Doctors Feel Pressure to Accept Risk-based Reimbursement
Already this year, UnitedHealthcare announced that $27 billion of its annual reimbursements to physicians and hospitals are tied to accountable care and performance-based programs. By 2018, UnitedHealthcare is hoping to increase that to $65 billion.
Independence Blue Cross, which is in 24 states and Washington D.C., reports that nearly 90% of the providers in its ACO payment model lowered readmission rates by an average of 16%.
Lefkowitz attributes the high rate of adoption at his practice to HealthCare Partners Nevada's long history of managing care with an eye toward value rather than fee-for-service. In fact, in 2006, the group terminated all 12 of its FFS contracts and went to a 100% global risk arrangement. They were working exclusively with a Medicare Advantage payer.
"It was a very difficult decision to make, but at the time we realized the way the organization was structured, in terms of providing more resources in our clinics, we were not able to effectively provide the same care that we would in a value-based arrangement," he says.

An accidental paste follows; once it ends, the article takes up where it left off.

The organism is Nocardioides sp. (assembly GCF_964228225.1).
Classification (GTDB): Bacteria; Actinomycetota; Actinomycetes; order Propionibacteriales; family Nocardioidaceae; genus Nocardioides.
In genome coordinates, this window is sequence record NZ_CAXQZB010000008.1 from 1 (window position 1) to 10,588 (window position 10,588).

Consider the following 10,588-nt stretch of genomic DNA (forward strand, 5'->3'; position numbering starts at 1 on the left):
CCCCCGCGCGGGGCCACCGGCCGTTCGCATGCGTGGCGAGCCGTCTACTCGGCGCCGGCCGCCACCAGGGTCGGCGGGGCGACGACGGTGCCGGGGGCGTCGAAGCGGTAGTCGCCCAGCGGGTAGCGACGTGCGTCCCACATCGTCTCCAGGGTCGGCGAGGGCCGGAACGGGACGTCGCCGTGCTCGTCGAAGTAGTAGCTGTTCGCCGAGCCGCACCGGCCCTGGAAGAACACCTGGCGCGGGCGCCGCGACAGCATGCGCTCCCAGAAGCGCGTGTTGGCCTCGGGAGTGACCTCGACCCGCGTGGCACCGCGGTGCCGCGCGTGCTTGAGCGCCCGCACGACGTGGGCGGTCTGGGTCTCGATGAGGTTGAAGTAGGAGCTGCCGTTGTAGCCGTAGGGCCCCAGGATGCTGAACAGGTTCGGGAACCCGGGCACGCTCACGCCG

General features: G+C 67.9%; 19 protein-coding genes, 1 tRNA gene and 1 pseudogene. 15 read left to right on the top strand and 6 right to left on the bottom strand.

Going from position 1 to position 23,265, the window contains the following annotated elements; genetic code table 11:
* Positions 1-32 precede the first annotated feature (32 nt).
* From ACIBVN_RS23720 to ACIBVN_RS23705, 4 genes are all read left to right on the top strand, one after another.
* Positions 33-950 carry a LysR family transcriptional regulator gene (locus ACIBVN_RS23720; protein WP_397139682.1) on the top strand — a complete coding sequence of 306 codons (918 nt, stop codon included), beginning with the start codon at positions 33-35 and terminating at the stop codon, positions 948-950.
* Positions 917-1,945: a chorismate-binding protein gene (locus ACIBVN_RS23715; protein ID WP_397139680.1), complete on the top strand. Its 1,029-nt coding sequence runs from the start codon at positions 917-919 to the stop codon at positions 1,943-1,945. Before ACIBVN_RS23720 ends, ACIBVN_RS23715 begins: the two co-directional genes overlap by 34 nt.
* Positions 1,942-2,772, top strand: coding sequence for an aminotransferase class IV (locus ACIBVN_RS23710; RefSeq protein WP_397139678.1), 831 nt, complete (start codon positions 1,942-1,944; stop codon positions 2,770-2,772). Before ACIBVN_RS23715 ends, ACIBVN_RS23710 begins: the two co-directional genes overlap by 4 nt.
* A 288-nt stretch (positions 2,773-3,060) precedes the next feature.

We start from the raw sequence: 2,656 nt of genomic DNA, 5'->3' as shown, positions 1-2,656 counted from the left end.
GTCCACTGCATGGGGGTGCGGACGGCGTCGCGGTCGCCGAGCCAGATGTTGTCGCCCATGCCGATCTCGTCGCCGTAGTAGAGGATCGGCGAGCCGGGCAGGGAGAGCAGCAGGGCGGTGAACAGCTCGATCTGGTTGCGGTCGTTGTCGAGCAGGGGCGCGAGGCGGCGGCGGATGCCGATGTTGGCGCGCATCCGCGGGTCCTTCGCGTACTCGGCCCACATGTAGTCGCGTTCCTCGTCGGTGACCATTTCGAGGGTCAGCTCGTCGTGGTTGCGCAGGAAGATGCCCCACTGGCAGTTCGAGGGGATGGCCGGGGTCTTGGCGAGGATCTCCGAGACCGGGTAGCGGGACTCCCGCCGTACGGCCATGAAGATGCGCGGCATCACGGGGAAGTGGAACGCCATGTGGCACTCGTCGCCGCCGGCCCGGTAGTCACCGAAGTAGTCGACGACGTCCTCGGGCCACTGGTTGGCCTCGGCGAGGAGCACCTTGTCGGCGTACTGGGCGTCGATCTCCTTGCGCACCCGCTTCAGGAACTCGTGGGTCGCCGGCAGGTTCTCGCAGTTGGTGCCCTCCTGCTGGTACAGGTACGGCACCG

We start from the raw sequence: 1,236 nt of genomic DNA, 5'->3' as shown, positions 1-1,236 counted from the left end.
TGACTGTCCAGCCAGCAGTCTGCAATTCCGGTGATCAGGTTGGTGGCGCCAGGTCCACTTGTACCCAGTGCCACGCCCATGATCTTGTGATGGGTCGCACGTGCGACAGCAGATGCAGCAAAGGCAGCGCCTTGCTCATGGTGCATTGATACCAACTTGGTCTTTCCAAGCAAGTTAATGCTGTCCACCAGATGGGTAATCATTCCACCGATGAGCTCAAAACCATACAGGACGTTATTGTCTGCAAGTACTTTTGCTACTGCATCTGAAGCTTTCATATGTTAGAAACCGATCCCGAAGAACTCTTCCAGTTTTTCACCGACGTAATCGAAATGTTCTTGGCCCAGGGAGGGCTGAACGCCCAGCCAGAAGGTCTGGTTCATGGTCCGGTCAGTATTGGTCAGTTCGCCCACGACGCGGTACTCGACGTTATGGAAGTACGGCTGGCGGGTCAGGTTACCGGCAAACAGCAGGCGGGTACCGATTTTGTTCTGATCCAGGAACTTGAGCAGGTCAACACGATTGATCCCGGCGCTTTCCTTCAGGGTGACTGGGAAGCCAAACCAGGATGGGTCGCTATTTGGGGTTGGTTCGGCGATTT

The practice stayed at risk for three years before acquiring a primary care practice that was mostly FFS. It swung them back into what is more likely a truer reality for other practices across the country: practicing medicine two payment models.
"It was our goal not to displace patients," he says. "And while 50% of our patients are in FFS arrangements, over 80% of our revenue comes from value-based reimbursement. I don't know if it's realistic to think 100% of the reimbursement will be value-based."
Jacqueline Fellows is an editor for HealthLeaders Media.
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